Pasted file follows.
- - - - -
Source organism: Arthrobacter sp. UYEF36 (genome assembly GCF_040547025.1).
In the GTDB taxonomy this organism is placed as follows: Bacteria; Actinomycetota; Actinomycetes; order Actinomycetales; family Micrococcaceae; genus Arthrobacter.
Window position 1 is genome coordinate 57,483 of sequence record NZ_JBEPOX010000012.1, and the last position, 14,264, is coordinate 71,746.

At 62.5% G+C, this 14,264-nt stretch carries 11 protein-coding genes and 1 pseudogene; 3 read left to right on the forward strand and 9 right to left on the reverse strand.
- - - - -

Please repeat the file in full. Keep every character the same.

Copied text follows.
Source organism: Arthrobacter sp. UYEF36 (genome assembly GCF_040547025.1).
In the GTDB taxonomy this organism is placed as follows: Bacteria; Actinomycetota; Actinomycetes; order Actinomycetales; family Micrococcaceae; genus Arthrobacter.
Window position 1 is genome coordinate 57,483 of sequence record NZ_JBEPOX010000012.1, and the last position, 14,264, is coordinate 71,746.

At 62.5% G+C, this 14,264-nt stretch carries 11 protein-coding genes and 1 pseudogene; 3 read left to right on the forward strand and 9 right to left on the reverse strand.